I Don’t Think These Count

Economist Karl Smith and I have been going back forth about the nature of the assertions made by economics. In his most recent post on the subject, Smith says this:

I see in one of Jim Manzi old posts he is asking for anyone to come up with 14 non-obvious empirically verified and useful rules made by economists.

He then takes up the challenge by listing 14 propositions that he believes qualify.

The actual challenge in my post was this:

My challenge would be simple: please list 14 useful, non-obvious predictive rules that economics provides that have survived rigorous, replicated falsification trials. [Bold added]

Smith was presumably short-handing, which is fine, but it’s important to keep in mind the bolded terms. A predictive rule has the form “IF observable event X occurs, THEN observable event Y will follow.” Surviving rigorous, replicated falsification trials, means that the predictive rule has been tested by independent investigators attempting to disprove it, by using it to make difficult, measurable, real-world predictions, and seeing if it passes all of them.

A number of the rules that Smith proposes don’t seem to me to be, or map unambiguously to, a predictive rule of the form IF X, THEN Y. In this post, I’ll just focus on some of those that seem to be asserted predictive rules. I think there is a consistent problem with most of them: they are not falsifiable.

Consider Smith’s Rule 5: “An increase in the mass of citizenry will not lead to an increase in the proportional mass of the unemployed.”

What about the fact that between 2000 and 2007 the number of U.S. citizens rose, and the proportion of unemployed subsequently increased?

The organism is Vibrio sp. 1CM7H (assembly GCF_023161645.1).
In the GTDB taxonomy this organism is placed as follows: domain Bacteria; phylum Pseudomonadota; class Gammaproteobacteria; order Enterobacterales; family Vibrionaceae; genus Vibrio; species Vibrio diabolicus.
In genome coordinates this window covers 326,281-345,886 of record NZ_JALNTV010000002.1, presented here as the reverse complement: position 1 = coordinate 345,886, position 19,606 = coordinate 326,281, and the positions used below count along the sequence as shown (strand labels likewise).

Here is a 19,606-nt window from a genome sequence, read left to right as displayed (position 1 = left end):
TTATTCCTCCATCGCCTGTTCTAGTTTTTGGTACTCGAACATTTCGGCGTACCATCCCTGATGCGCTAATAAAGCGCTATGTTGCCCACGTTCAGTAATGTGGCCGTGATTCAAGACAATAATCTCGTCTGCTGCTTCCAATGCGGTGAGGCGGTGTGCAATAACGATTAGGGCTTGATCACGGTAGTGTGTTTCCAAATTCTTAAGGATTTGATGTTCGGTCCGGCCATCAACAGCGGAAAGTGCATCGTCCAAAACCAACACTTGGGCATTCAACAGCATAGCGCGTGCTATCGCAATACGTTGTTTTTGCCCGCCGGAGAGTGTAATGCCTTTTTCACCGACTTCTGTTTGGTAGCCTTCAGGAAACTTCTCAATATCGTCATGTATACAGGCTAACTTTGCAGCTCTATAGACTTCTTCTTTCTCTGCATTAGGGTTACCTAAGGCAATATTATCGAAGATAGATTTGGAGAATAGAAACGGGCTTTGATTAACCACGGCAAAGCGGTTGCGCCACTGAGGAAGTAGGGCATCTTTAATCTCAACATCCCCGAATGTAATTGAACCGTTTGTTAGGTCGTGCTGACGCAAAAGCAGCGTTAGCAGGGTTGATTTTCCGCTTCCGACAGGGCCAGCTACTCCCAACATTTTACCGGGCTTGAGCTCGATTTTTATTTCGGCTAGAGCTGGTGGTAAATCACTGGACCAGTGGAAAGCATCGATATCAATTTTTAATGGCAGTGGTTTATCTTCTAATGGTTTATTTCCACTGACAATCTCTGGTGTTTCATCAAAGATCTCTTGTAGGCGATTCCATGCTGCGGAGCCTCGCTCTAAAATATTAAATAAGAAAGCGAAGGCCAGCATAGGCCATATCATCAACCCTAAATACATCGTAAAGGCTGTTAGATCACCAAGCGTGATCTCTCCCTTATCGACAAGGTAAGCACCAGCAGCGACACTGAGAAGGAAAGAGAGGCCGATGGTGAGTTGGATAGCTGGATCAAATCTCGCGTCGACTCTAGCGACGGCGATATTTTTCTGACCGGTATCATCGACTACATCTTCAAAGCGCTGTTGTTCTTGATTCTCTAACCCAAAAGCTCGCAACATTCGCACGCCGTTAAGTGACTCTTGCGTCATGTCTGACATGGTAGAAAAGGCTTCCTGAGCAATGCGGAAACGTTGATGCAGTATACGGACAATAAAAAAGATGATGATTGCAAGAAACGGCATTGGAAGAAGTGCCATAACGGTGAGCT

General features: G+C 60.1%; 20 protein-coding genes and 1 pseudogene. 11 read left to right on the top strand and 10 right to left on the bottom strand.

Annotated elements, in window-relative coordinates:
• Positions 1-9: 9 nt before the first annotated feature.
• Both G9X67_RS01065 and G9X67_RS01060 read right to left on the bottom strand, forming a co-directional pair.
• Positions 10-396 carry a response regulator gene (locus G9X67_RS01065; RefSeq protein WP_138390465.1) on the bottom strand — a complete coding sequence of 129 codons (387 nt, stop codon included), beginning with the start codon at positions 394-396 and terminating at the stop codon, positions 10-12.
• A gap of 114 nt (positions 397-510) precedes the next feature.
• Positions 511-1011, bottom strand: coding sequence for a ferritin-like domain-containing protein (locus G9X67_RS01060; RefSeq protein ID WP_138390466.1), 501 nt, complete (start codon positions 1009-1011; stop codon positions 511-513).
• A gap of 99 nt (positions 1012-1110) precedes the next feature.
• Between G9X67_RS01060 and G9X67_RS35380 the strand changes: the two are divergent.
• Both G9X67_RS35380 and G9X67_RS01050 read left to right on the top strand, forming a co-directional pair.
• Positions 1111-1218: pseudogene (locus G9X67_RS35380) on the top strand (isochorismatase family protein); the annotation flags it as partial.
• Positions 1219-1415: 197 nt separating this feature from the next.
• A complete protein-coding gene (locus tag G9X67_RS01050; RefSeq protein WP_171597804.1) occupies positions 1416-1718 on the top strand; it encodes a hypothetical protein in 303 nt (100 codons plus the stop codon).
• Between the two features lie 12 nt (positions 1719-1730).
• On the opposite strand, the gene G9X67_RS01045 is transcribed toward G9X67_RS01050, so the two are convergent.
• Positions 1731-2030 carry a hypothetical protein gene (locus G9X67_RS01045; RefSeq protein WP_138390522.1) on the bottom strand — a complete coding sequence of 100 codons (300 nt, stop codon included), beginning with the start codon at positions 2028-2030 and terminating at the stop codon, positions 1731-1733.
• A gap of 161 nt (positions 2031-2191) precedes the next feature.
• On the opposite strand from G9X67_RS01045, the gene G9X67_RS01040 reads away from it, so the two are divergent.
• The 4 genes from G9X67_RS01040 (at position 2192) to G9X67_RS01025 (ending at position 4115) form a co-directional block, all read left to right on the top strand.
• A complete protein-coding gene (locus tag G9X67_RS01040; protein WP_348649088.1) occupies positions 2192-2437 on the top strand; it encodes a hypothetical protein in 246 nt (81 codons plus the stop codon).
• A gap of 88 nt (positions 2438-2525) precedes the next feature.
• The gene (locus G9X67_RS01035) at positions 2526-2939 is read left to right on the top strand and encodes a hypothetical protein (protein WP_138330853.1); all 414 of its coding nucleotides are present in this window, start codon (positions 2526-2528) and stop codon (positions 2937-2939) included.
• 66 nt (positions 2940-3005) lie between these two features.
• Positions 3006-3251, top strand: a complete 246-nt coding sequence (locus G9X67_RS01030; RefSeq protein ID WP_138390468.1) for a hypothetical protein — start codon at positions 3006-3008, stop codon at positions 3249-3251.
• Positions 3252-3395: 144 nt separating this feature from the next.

Of course, you will say: “That’s idiotic. The increase in the mass of the citizenry didn’t lead to the increase in the proportional mass of the unemployed. It was a coincidence.” But this counter-argument begs the crucial question: how do you know that?

I’ve picked an extreme example to make a methodological point. We all know that there was a huge economic crisis at the same time that probably had an enormous role to play in rising unemployment starting in 2008. OK, so should the corrected rule say that “An increase in the mass of citizenry will not be followed by an increase in the proportional mass of the unemployed, unless there is also an economic crisis of the following dimensions”? I don’t think that works, because I can come up so easily with another counter-example that did not occur during a financial crisis, which would then require some other exception. And so on. These aren’t isolated incidents; there are thousands of examples, of varying duration and geographical extent, of population increases followed by unemployment increases. Either you are able to generalize these exceptions into some (potentially probabilistic) rule that can be stated in reasonably compact form, or you’re writing a history book.

If you have built such a rule, then it can be tested; but you don’t get to rescue the rule after it fails a test by stating some new exception, and claiming that the rule is still “basically right.”

Rules like this, that embed terms like “leads to” or “causes,” typically will not really be falsifiable, because they beg the question of causality that falsification testing is meant to establish provisionally.

Consider, in the same light, Smith’s Rule 6: “The total flow of services available to the community cannot, in general, be increased by destroying some stock of assets. I.E. one cannot raise general living standards by breaking glass to give work to the glass maker.”

What about Western Europe between 1939 and 1970? Following the massive destruction of its stock of assets in WWII, Europe rebuilt to provide much greater flow of services to the community. The same problem exists for the counter-argument that “but for the destruction of WII, Europe would have been even richer in 1970.” How do you know that? The rule embeds the assumption of the answer in the form of “be increased by,” so counter-examples can’t disprove the rule.

Or consider Smith’s Rule 9: “Increasing the supply of medicine and vaccines to a preindustrial society will cause living standards to fall.”

What about Europe from before to after the industrial revolution? The supply of medicine and vaccines was increased, and living standards subsequently rose enormously. Same problem again: the rule simply assumes “cause,” and this precludes falsification.

(Cross-posted to The Corner)